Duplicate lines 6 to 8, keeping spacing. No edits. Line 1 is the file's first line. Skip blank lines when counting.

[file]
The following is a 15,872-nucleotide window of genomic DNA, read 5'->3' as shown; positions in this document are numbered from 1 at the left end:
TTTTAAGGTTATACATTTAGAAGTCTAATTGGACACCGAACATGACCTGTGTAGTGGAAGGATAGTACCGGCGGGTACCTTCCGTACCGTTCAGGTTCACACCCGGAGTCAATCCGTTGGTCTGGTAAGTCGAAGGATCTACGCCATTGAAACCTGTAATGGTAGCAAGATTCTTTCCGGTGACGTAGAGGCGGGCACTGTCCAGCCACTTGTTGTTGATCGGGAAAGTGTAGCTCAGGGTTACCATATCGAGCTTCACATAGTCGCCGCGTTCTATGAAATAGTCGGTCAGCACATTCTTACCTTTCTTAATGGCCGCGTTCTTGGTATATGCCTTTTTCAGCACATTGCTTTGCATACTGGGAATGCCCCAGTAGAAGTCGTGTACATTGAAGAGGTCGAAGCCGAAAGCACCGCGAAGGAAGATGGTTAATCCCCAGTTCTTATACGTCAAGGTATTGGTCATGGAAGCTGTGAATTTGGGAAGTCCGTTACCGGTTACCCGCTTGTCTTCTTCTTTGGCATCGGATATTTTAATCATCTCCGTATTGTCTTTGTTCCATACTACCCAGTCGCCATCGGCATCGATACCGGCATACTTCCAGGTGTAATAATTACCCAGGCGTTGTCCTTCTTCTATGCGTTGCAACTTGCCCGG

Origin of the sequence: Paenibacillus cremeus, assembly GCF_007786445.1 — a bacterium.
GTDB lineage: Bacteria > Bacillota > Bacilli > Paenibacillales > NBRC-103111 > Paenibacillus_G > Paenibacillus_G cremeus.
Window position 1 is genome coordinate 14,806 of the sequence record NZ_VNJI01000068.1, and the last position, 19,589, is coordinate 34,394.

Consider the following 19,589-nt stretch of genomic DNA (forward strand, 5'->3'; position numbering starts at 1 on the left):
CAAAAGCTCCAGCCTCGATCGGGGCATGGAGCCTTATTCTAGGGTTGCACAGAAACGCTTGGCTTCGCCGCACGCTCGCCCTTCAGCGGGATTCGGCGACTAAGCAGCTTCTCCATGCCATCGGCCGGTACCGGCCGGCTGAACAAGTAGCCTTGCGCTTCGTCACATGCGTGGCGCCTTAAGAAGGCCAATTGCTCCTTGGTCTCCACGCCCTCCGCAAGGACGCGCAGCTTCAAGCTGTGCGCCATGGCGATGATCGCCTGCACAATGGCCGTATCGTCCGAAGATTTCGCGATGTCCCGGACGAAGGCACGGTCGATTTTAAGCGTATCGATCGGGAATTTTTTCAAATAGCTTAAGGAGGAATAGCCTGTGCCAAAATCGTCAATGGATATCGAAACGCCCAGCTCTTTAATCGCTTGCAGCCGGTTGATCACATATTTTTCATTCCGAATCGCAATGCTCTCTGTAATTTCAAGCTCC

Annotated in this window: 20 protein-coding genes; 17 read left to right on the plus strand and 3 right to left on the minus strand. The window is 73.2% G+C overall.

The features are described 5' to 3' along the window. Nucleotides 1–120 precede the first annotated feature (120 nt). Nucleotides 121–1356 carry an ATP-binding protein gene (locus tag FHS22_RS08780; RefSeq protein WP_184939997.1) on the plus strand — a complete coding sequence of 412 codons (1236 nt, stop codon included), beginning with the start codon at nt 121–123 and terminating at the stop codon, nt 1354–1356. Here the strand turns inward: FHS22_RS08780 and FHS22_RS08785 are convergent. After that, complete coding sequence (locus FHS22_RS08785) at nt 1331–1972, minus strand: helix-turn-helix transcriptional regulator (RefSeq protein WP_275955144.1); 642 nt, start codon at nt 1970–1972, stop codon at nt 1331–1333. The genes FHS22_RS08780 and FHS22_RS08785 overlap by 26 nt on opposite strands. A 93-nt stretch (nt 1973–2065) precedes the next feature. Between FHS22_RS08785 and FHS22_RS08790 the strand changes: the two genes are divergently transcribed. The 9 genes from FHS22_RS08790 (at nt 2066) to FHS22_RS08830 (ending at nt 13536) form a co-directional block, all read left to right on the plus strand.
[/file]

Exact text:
Consider the following 19,589-nt stretch of genomic DNA (forward strand, 5'->3'; position numbering starts at 1 on the left):
CAAAAGCTCCAGCCTCGATCGGGGCATGGAGCCTTATTCTAGGGTTGCACAGAAACGCTTGGCTTCGCCGCACGCTCGCCCTTCAGCGGGATTCGGCGACTAAGCAGCTTCTCCATGCCATCGGCCGGTACCGGCCGGCTGAACAAGTAGCCTTGCGCTTCGTCACATGCGTGGCGCCTTAAGAAGGCCAATTGCTCCTTGGTCTCCACGCCCTCCGCAAGGACGCGCAGCTTCAAGCTGTGCGCCATGGCGATGATCGCCTGCACAATGGCCGTATCGTCCGAAGATTTCGCGATGTCCCGGACGAAGGCACGGTCGATTTTAAGCGTATCGATCGGGAATTTTTTCAAATAGCTTAAGGAGGAATAGCCTGTGCCAAAATCGTCAATGGATATCGAAACGCCCAGCTCTTTAATCGCTTGCAGCCGGTTGATCACATATTTTTCATTCCGAATCGCAATGCTCTCTGTAATTTCAAGCTCC

Annotated in this window: 20 protein-coding genes; 17 read left to right on the plus strand and 3 right to left on the minus strand. The window is 73.2% G+C overall.